Disclaimer: The original Modern Consensus interview on which much of this article was based has been found to contain several inaccuracies and inconsistencies. Please be advised that the numbers — particularly the threat of a $2 billion BTC dump — are not necessarily factual. As of August 28, we have updated this piece to reflect that reality.

Australian computer scientist and self-proclaimed Bitcoin (BTC) inventor Craig Wright, said that the estate of his former colleague will have tax issues with Bitcoins that they won from him in court case.

The self-supposed Satoshi Nakamoto made his comments in an interview with fintech magazine Modern Consensus on Aug. 26.

Wright, who was sued over allegations that he stole $10 billion from former business partner Dave Kleiman, must now pay his brother Ira half of that sum, or 500,000 Bitcoins.

The payout, ordered by Magistrate Judge Bruce Reinhart, will attract a federal estate tax rate of 40%, which Kleiman’s estate will have to pay, according to Wright.  

Wright claims estate tax will force Kleiman to sell Bitcoin

While the Australian claimed he would not sell $5 billion worth of BTC on the open market, which could lead to a crash, the source of the additional $2 billion remains unknown. The alternative, which he did not discount, would be for Ira Kleiman to pay in cash in return.

“Whoa! The estate tax is 40%. Unless Ira has $2 billion in cash, he will have to dump 2 million BTC to pay the taxes,” the interviewer exclaimed in the first exchange with Wright since the court order.

Wright’s response was uncharacteristically short.

“Yeah,” he said.

Based on thin Ayre?

The ruling brings to a head a debacle which has dragged on for years and involved an increasing number of third parties far removed from Wright and his entourage. 

In the face of multiple claims of fraud on social media, Wright even began suing those who disagreed with his alleged proof that he created Bitcoin. Those lawsuits came to nothing, while this week, those publicly supporting Wright’s original statements evaporated.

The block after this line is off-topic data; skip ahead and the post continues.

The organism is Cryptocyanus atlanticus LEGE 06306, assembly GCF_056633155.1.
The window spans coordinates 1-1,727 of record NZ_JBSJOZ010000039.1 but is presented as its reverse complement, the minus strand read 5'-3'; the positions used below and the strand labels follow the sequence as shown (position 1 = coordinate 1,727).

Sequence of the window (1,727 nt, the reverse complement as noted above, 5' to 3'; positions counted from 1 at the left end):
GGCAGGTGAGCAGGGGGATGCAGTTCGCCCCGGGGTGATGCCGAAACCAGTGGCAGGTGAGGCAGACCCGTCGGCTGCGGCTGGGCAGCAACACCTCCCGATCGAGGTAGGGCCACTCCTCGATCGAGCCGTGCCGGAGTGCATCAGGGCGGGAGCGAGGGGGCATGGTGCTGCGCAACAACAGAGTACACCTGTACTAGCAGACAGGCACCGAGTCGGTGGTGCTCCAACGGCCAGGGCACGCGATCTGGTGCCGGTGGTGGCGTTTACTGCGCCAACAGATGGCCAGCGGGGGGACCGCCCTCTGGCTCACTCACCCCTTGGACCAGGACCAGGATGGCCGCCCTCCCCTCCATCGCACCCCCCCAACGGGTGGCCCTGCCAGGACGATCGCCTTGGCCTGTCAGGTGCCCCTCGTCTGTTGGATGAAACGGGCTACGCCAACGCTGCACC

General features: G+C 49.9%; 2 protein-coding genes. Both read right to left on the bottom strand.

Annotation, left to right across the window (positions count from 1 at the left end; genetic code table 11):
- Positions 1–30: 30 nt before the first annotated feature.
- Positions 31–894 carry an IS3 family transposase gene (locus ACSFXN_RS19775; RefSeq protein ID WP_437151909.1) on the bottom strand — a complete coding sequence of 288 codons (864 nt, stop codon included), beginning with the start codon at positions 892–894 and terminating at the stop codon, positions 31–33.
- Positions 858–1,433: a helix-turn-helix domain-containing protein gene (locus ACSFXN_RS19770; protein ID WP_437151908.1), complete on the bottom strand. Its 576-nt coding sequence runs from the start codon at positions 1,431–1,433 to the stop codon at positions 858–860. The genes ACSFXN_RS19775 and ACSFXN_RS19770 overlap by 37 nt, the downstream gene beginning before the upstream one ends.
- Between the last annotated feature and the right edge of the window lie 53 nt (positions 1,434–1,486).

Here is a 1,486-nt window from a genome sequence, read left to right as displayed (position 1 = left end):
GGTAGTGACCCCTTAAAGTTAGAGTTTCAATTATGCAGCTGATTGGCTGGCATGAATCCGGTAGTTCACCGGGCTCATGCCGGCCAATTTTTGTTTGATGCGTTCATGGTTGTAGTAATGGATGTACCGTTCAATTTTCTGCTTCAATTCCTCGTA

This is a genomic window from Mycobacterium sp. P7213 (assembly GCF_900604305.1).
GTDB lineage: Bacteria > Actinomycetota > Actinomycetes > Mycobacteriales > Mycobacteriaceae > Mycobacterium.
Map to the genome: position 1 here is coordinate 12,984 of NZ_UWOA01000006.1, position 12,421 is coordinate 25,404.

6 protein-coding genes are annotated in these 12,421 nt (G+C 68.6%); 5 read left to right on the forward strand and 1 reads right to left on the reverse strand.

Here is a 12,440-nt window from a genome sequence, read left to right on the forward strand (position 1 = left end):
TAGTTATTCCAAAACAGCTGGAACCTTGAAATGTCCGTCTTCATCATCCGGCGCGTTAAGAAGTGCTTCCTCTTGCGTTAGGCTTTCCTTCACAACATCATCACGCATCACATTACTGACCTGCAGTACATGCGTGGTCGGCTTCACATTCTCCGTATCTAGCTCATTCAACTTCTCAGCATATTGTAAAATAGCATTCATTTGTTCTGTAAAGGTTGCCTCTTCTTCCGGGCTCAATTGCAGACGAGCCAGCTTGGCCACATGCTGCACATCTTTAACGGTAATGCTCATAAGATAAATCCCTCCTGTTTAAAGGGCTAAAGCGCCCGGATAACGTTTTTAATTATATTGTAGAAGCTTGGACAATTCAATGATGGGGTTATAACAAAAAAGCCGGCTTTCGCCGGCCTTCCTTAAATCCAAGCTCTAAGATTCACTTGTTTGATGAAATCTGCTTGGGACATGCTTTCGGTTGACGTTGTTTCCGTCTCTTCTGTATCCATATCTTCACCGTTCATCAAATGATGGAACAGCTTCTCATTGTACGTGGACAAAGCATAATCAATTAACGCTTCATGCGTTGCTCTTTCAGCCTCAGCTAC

Only Calvin Ayre, a major supporter of Wright’s favored altcoin Bitcoin SV (BSV), continued to argue he was Nakamoto. 

“The judge ruled Craig and Dave are Satoshi. This is not accurate but its enough to have Craig accurately be referred to as Satoshi as he is saying and this will likely be appealed,” he wrote on Twitter. 

Large numbers of responses then immediately dismissed the comments. United Kingdom-based entrepreneur Alistair Milne described Ayre’s words as flat-out lies.

“The US court *did NOT* rule that Wright/Kleiman were Satoshi Nakamoto. Anyone telling you otherwise is either insane or a liar,” he tweeted. 

In what will be a source of personal satisfaction to Wright’s previous legal victims, meanwhile, one person present at the hearing concluded it was now not libellous to label him a fraud.

Citing testimony from Kleiman, Katie Ananina wrote in a digest of the proceedings:

“I now know the way to say #craigwrightisafraud and don't get in trouble. It's been said in a Federal Court.”

Ananina noted the judge also threw out Wright’s claim he would be able to prove he had access to the private keys bolstering his Nakamoto claim by January 2020.